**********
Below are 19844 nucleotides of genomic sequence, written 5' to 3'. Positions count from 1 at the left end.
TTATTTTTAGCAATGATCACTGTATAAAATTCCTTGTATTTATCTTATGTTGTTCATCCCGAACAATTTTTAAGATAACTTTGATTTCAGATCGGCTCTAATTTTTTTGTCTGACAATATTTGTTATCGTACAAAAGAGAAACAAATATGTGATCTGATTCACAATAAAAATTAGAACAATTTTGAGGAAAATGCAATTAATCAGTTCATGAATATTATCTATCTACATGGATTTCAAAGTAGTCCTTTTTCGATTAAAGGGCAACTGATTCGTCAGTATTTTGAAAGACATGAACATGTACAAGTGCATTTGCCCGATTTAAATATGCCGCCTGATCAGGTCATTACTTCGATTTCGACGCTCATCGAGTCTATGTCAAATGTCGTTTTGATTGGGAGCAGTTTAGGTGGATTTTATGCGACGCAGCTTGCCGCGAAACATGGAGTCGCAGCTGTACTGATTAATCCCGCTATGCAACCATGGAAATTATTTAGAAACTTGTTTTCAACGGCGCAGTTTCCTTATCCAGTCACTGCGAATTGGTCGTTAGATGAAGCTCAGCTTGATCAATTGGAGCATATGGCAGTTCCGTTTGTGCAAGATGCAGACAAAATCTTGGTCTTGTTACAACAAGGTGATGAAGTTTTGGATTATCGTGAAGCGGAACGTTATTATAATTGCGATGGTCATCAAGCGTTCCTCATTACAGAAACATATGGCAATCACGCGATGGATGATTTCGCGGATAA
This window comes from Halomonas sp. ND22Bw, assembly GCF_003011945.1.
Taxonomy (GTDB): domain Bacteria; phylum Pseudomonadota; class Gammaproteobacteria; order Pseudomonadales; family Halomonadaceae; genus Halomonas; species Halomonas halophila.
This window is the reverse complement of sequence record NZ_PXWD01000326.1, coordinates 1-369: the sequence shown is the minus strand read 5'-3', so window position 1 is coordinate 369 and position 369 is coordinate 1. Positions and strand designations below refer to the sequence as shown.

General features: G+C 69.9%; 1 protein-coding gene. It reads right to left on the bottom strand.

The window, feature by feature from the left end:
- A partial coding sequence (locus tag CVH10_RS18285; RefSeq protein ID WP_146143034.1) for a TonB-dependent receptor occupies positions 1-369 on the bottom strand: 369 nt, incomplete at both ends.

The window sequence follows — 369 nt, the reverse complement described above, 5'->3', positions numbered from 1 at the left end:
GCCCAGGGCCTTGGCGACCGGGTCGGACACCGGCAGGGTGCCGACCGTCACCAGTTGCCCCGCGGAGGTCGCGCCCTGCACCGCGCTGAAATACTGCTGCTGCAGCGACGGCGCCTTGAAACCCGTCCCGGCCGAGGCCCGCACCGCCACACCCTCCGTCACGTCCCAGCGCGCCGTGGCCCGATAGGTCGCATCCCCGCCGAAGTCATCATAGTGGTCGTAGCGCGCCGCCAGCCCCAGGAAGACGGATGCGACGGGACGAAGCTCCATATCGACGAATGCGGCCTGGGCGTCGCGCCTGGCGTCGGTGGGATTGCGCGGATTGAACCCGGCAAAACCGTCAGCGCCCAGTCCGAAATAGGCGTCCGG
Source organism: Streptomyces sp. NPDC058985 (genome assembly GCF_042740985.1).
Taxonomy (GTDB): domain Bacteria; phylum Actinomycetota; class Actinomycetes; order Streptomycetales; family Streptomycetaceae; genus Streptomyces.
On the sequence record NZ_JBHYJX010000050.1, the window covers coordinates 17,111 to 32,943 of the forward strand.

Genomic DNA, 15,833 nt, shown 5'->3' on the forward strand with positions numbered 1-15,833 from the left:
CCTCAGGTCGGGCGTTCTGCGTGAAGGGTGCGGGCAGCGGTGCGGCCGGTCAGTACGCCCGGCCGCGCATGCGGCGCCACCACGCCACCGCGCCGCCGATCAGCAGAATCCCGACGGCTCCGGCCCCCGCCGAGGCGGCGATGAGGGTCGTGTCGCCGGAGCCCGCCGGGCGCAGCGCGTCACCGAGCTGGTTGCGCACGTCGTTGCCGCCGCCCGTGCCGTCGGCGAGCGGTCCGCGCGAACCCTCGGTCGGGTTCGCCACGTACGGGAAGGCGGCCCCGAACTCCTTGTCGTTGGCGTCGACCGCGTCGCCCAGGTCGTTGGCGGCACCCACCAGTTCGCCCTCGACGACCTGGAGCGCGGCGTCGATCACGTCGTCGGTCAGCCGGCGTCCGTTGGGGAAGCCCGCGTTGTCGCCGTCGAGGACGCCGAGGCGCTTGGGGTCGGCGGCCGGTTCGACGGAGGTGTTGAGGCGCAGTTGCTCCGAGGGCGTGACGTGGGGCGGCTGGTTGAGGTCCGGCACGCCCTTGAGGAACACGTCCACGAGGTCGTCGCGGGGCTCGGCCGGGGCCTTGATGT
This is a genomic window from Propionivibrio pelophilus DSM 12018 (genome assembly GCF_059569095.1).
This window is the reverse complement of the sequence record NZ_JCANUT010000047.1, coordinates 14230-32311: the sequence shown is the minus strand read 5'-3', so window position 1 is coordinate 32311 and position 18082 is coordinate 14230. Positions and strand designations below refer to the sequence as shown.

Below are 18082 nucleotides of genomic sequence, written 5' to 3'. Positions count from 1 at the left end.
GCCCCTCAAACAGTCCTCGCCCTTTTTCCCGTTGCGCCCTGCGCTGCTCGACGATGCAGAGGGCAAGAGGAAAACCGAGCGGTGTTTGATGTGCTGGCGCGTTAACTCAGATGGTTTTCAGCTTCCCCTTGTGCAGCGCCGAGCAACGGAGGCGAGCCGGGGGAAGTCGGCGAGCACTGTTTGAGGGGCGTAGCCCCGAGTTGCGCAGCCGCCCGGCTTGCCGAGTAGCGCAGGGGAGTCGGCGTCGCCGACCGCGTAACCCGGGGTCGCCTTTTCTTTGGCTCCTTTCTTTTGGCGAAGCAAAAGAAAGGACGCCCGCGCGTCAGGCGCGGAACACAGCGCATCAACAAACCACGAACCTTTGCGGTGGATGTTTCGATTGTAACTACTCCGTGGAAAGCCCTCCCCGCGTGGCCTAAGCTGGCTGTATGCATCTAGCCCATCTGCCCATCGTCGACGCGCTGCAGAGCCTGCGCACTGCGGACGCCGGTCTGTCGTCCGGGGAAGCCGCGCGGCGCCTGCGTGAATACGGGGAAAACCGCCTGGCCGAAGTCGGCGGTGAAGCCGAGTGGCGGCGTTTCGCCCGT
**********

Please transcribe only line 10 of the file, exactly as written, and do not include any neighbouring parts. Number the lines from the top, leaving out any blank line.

GCCCAGGGCCTTGGCGACCGGGTCGGACACCGGCAGGGTGCCGACCGTCACCAGTTGCCCCGCGGAGGTCGCGCCCTGCACCGCGCTGAAATACTGCTGCTGCAGCGACGGCGCCTTGAAACCCGTCCCGGCCGAGGCCCGCACCGCCACACCCTCCGTCACGTCCCAGCGCGCCGTGGCCCGATAGGTCGCATCCCCGCCGAAGTCATCATAGTGGTCGTAGCGCGCCGCCAGCCCCAGGAAGACGGATGCGACGGGACGAAGCTCCATATCGACGAATGCGGCCTGGGCGTCGCGCCTGGCGTCGGTGGGATTGCGCGGATTGAACCCGGCAAAACCGTCAGCGCCCAGTCCGAAATAGGCGTCCGG